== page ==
NFL News: The president of the Dolphins says that the team will finally unveil its throwback uniforms next Wednesday (from David Hirschberg). … Trevor Milless’s brother was sent a Russell Wilson jersey with an upside-down NOB. … An Arizona man robbed a convenience store while wearing a Raiders helmet-shaped hat (from Phil). ”¦ Bills RB LeSean McCoy was told to stop using the team’s logo in his invitations to private parties (from Aaron Husul).
College Football News: Nebraska unveiled its new black alternate uniform yesterday. And if you think that one’s bad, here’s a reminder that some of the Cornhuskers’ past alternate unis haven’t been so great either. … New helmets for Troy, along with white uniforms (from Clint Richardson). … “I suspect it’s more inertia than anything, but it’s interesting that the banner on UCLA’s own site has a uniform with the iconic curled numbers as it announces the new adidas gear with the funky block numbers,” says Patrick Runge. “I doubt it was intentional, but it does provide an effective comparison as to what UCLA could be, and what it is (at least this year).” … Kentucky’s Commonwealth Stadium is being renovated (from Josh Claywell). ”¦ Here’s a good side-by-side breakdown of Auburn’s uniform changes for the coming season (from Tom Peavy).
Basketball News: Here’s a look at the Sixers and Bucks’ Christmas Day jerseys, which hadn’t been shown in Paul’s initial report on the Christmas designs. … Rapper Bow Wow was friends with Michael Jordan’s sons back in the day. He says that one night when he was at the Jordan residence, MJ took away his Allen Iverson basketball shoes. … Ray Allen adopted the nickname Jesus Shuttlesworth after playing a character by that name in Spike Lee’s He Got Game. Allen even has a T-shirt of Jesus (Christ, in this case) shooting a jumper. … The Wisconsin high school that adopted the Bucks’ new logo for its court a few months ago is now changing course and has voted on a new design (from hofflalu). … Tulane wore vertically-striped socks during the late 1960s (from uniformcritic).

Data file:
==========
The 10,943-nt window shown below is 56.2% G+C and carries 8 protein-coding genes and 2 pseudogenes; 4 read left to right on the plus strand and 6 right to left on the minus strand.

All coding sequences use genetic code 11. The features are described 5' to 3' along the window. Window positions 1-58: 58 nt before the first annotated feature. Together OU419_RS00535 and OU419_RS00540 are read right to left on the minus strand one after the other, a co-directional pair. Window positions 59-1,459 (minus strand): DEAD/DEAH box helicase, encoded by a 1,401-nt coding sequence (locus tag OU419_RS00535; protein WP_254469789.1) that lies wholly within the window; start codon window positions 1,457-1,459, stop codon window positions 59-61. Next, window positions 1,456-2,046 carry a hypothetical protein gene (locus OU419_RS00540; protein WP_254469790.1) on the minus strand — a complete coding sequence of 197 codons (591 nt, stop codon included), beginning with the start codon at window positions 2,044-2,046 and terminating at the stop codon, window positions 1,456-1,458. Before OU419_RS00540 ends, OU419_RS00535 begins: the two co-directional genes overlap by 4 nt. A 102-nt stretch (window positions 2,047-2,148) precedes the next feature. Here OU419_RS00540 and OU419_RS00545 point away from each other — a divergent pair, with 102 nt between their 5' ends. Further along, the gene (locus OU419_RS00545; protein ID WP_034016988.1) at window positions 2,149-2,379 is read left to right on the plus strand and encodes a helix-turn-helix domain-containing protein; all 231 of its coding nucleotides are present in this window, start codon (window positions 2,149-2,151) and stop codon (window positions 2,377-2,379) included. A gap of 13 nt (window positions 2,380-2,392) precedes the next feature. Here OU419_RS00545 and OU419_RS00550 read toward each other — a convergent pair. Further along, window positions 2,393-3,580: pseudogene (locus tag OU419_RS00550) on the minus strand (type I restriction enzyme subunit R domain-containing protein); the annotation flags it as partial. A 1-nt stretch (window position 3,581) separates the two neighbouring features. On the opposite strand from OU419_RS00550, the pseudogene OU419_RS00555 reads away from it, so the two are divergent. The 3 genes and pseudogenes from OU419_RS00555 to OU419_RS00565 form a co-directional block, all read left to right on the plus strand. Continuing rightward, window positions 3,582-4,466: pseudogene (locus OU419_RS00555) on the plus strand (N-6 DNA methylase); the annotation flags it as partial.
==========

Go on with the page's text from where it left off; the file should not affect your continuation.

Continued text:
Grab Bag: Here are the jerseys (all designed by fans) for the new National Women’s Hockey League. … New away kit for Manchester City (from Tory Thompson). … Not uniform-related, but it’s difficult to get work done in a cat cafe (from Brian Lorello). … Tim Dunn sends in this shot of NHRA’s Courtney Force and Indycar’s Graham Rahal. “Interesting to see racing shirts that are basically mirror images (one red with black stripe, the other black with red stripe), but apparently no shared sponsors,” he says. … David Firestone found a photo of all of Dale Earnhardt Sr.’s paint schemes for the Winston, now Sprint, All-Star Race.